Bone grafting improvements with the help of sea coral (12/7/2013)

Sea coral could soon be used more extensively in bone grafting procedures thanks to new research that has refined the material's properties and made it more compatible with natural bone. ...> Full Article


Researchers have a nose for how probiotics could affect hay fever (12/6/2013)

Researchers have a nose for how probiotics could affect hay feverA study has shown that a daily probiotic drink changed how cells lining the nasal passages of hay fever sufferers reacted to a single out-of-season challenge. However, it did not lead to significant changes in hay fever symptoms, although this challenge test may not have accurately represented natural allergen exposure. ...> Full Article


Breaking the code (12/5/2013)

Breaking the codeYou may be sensitive to gluten, but you're not sure. Perhaps you can't put your finger on a recurring malaise, and your doctor is at a loss to figure it out. A diagnostic method recently developed by UC Santa Barbara professor Patrick Daugherty can reveal -- on a molecular level -- the factors behind conditions thought to have environmental triggers. ...> Full Article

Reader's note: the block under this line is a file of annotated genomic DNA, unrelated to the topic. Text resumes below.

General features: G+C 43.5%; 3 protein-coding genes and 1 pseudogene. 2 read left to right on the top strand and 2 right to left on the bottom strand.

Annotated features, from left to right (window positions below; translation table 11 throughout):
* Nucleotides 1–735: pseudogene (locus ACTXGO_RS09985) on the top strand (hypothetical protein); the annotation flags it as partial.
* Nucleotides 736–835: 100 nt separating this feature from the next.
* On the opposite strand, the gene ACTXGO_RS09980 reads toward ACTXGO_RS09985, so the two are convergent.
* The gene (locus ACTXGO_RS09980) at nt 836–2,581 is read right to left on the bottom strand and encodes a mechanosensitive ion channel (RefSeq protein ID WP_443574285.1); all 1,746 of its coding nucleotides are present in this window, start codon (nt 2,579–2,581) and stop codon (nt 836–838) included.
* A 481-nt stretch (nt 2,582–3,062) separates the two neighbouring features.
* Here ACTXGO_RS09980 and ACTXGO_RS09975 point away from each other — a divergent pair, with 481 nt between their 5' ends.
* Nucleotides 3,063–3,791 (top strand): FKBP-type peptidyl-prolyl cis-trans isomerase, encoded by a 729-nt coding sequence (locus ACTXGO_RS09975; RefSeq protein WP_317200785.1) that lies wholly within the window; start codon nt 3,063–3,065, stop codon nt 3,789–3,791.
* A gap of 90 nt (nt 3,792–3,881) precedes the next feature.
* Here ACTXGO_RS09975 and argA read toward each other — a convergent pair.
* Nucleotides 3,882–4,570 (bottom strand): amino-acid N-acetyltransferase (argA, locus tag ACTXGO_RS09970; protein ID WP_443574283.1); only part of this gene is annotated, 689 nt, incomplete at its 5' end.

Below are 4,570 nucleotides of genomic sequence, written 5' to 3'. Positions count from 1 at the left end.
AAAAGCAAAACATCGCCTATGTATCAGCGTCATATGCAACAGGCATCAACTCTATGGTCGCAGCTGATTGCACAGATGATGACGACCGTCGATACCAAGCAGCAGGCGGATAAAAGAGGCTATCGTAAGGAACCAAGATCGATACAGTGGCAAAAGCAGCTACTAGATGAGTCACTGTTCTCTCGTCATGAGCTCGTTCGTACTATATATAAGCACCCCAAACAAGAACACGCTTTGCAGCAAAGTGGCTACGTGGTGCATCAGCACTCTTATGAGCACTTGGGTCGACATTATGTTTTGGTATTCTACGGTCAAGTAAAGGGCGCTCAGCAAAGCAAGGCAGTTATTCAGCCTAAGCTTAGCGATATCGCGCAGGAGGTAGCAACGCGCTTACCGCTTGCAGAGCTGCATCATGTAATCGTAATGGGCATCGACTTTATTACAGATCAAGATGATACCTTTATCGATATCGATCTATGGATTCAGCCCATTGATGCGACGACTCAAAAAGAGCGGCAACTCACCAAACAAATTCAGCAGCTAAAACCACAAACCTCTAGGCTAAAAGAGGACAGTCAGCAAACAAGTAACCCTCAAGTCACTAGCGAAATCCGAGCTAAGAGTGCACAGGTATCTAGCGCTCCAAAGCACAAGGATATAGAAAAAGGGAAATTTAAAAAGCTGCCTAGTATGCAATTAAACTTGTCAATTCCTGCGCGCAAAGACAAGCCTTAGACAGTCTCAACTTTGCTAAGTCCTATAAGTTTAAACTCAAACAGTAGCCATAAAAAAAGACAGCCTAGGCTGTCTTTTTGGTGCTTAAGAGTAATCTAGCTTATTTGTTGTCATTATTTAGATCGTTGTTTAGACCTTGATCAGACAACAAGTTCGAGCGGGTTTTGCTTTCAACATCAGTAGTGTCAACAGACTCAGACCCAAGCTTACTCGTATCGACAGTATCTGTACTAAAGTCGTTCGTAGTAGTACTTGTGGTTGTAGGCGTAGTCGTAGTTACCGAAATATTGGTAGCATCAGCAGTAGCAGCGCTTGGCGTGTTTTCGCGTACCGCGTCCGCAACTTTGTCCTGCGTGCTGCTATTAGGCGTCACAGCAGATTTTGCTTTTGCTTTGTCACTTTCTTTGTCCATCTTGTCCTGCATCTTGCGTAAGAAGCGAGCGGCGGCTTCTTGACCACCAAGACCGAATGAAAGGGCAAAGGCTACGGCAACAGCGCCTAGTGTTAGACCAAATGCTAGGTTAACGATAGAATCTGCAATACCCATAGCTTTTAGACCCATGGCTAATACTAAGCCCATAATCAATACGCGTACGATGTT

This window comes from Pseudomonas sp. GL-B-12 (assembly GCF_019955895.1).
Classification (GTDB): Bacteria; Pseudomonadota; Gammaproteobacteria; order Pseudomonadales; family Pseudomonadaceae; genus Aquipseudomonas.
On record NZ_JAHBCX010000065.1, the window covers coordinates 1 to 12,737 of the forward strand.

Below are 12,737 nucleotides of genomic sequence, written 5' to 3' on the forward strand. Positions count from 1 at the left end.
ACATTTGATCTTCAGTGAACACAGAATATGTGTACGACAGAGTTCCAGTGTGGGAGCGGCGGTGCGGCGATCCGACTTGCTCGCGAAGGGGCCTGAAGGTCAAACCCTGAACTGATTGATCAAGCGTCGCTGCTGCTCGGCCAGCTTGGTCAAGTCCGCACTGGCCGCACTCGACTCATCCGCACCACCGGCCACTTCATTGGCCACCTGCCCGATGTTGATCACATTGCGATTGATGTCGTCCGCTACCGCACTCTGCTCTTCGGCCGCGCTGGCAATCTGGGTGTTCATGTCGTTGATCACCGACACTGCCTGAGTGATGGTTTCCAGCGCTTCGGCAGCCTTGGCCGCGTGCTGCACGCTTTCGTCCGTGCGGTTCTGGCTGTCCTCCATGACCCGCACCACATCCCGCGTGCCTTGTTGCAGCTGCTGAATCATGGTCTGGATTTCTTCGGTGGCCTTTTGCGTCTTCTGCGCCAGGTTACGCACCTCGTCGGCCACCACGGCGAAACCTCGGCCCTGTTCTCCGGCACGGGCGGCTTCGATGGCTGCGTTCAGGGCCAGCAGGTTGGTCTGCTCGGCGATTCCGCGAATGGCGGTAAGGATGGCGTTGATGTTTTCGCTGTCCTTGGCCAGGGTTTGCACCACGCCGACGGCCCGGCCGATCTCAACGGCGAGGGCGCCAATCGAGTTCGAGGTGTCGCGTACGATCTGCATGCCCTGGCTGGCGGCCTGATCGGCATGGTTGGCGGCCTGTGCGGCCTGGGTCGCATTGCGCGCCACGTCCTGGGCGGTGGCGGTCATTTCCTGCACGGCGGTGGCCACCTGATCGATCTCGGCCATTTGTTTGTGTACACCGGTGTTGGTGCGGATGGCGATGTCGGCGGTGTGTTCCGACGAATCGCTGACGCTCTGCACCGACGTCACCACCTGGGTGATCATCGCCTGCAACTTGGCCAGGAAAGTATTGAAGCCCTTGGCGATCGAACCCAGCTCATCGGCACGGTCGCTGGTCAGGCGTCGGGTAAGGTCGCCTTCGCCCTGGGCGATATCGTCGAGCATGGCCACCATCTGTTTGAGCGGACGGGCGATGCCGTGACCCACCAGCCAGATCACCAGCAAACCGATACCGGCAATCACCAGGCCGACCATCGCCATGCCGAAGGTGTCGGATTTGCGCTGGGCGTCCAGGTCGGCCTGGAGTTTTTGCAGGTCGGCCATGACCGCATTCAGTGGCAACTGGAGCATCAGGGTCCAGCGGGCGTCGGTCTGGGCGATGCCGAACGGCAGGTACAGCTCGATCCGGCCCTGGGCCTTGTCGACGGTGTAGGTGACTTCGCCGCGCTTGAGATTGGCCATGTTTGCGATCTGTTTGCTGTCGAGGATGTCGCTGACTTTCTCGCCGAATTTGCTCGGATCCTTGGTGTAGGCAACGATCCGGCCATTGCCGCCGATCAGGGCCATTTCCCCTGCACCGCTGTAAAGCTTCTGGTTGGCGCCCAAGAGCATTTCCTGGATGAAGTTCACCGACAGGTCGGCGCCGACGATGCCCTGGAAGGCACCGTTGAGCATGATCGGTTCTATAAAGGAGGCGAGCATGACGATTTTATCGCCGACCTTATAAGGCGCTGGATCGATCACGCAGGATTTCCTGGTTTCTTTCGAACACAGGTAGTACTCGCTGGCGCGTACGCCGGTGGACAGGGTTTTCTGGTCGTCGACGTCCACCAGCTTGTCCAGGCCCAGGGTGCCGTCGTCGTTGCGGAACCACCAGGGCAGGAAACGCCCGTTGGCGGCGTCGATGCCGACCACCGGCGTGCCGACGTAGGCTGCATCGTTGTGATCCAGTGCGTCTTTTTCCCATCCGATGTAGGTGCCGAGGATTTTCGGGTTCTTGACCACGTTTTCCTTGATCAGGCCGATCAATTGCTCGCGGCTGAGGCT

Meat, egg and dairy nutrient essential for brain development (12/5/2013)

Meat, egg and dairy nutrient essential for brain development"The cells of the body can do without it because they use asparagine provided through diet. Asparagine, however, is not well transported to the brain via the blood-brain barrier," said senior co-author of the study Dr. Jacques Michaud, who found that brain cells depend on the local synthesis of asparagine to function properly. ...> Full Article


Reducing the salt in bread without losing saltiness, thanks to a texture trick (12/4/2013)